Join the team dedicated
to supporting patients who
need a bone marrow transplant.
Sign up to receive stories and updates on patients we help, and how you can get involved. It’s worthwhile, we promise.
Life is a series of ups and downs. For some, it’s not an even balance, but we keep the faith and find a way to move forward. This is the story of Naileen Colon. Naileen faces many struggles, but she has faith in the guidance of her angels.
Naileen grew up in Ponce, on the southern coast of Puerto Rico. At the age of nine, she was diagnosed with megaloblastic anemia, a condition in which the bone marrow fails to produce mature red blood cells. She maintained a healthy lifestyle to treat it. She lived a pretty normal, happy life for the next 15 years. She got married, had a baby and kept moving forward.
Unfortunately, in 2013, Naileen began to feel very weak. She was always tired and she was struggling with depression. After visiting her doctor, she was diagnosed with Chronic Lymphocytic Leukemia (CLL), a cancer of the blood and bone marrow.
Unfortunately, it was barely more than a year when she had her first relapse. This began a downward spiral for Naileen.
She had to resign from her job, her husband left, and she moved back into her mother’s house with her son. Moving back home was a very difficult transition. Her son Onix is autistic, and requires a lot of attention. In addition, her mom was ill and constantly in and out of the hospital. Naileen struggled to find a balance between taking care of her son, her mother, and herself. She held onto her faith and remained confident that God would not leave her side. She was being guided by angels.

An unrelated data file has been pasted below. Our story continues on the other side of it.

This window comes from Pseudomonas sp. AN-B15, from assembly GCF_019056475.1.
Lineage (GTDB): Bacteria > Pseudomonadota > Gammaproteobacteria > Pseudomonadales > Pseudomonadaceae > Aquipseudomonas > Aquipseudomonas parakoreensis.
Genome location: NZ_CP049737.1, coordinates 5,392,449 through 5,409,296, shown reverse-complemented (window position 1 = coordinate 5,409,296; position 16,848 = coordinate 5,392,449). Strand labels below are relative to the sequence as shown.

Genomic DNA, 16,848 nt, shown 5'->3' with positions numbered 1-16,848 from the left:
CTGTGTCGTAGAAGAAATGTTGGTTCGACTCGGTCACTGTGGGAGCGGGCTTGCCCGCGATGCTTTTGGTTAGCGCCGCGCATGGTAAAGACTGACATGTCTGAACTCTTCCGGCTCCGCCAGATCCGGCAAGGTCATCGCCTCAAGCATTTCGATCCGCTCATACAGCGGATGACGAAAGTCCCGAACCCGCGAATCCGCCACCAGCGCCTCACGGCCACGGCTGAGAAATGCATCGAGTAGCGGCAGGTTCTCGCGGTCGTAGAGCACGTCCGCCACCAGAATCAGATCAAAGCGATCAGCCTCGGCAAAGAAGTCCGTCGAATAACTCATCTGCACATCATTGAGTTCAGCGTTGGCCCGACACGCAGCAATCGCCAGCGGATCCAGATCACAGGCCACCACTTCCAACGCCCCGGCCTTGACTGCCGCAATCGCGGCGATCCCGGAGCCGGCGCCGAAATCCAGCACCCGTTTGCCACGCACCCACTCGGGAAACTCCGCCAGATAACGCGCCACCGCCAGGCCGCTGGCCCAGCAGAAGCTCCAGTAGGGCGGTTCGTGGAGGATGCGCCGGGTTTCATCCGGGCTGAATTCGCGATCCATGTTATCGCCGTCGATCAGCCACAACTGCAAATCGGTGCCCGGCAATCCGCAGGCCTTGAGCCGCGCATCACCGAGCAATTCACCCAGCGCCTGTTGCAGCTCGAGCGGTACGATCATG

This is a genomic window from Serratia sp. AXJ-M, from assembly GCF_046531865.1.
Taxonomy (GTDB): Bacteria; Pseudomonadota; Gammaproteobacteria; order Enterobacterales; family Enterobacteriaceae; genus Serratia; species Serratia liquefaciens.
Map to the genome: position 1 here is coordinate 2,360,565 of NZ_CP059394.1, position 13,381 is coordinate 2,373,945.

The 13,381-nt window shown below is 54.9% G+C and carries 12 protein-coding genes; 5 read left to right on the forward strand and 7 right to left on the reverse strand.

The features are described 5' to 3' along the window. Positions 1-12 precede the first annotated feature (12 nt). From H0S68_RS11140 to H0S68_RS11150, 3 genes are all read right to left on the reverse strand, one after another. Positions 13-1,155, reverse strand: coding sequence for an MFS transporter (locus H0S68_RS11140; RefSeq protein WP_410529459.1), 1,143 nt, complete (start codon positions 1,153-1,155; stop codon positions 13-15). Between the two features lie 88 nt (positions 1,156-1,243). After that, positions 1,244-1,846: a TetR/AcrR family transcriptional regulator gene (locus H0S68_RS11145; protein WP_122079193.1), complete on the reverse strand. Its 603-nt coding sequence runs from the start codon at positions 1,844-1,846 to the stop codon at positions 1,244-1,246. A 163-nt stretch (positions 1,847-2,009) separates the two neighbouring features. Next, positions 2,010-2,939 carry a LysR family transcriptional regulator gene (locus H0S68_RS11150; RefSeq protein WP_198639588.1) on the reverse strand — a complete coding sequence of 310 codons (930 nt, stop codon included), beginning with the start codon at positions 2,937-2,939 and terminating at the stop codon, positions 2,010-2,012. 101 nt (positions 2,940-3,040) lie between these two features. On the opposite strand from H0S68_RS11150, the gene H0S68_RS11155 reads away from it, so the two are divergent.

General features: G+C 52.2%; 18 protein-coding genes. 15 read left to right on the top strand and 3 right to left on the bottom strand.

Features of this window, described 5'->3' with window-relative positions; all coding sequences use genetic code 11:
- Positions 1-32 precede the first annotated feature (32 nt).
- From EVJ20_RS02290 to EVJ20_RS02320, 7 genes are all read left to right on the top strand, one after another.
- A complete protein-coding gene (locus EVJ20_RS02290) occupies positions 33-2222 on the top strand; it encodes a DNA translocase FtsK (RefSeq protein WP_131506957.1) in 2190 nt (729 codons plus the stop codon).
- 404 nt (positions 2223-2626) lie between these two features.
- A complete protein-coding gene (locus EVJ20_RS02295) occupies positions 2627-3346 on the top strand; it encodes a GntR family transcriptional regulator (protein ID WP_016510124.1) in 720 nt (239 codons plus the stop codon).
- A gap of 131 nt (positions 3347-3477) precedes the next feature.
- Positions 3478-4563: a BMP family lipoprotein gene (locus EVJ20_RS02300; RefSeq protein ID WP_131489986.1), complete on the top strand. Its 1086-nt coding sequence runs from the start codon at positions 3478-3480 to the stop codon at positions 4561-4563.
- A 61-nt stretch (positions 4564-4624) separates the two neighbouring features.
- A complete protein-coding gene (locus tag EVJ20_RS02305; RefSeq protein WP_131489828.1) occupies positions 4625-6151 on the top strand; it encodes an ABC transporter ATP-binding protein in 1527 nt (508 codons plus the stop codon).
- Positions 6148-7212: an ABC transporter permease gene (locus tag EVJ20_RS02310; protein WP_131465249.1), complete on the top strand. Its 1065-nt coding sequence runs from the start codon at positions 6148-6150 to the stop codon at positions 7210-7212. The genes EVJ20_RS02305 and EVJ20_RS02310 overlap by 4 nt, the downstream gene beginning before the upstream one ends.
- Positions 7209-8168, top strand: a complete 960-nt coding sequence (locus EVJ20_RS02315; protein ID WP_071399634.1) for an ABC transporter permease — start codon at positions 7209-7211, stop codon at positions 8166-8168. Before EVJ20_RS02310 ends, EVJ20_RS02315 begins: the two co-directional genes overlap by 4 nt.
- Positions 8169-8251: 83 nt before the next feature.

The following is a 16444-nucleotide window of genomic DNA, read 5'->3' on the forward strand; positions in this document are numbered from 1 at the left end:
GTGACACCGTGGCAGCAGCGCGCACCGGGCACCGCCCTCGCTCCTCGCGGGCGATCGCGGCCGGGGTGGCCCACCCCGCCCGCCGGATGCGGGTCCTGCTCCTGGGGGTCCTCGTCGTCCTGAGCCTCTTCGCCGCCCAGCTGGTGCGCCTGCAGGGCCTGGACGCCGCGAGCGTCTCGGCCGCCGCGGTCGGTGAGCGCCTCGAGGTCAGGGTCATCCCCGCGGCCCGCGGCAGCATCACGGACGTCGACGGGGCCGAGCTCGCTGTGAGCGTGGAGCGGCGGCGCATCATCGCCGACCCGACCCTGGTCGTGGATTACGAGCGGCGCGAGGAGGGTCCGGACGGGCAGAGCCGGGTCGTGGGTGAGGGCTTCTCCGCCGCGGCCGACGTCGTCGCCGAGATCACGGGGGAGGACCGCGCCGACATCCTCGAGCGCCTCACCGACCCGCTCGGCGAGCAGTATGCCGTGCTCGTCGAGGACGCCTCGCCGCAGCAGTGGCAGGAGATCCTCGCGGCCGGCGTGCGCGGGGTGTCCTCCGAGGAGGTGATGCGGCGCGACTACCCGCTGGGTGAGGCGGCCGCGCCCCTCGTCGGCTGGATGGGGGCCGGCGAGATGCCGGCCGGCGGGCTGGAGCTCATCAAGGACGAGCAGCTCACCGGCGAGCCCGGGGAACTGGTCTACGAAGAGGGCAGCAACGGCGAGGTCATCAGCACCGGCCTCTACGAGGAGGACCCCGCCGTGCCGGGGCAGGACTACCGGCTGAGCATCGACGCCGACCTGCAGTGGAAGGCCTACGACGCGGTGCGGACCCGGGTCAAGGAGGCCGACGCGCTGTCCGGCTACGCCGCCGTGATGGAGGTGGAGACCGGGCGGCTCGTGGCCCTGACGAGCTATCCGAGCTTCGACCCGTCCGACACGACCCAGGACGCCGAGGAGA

In 2015, it was determined that her blood transfusions were not working as planned. Her cells were not reproducing. Naileen was advised that she would need a bone marrow transplant.
At this time, Naileen talks about meeting an ‘angel’, Elba Lebron. Elba is a community engagement representative from the Icla da Silva Foundation. Elba organizes donor drives and works closely with patients throughout Puerto Rico who are in search of a life saving bone marrow donation. Elba provided the support that Naileen needed to continue moving forward. With Elba’s help, they hosted numerous marrow drives in Puerto Rico. Naileen felt better about her diagnosis. She realized that she wasn’t alone. In raising awareness during the donor drives, she gained more hope. She focused on helping others. Even if she could not find a match for herself, she may be able to help others to find a match. That feeling gave her satisfaction. Her friendship with Elba was a major turning point in Naileen’s journey.
Naileen began a pill form of chemotherapy and was slowly restoring her health. She established a friendship with a man named Jerardo, who became her second angel. As time passed, they began dating and a romance quickly blossomed. “It felt like a blessing, I didn’t think anyone would want to deal with something like this. He is always there for me, helping me, and he is a great father to my son. My mom was happy to see things turn for me. We moved to Kissimmee, Florida in August 2016. We wanted a better quality of life, and access to more advanced treatment for myself and my son Onix.”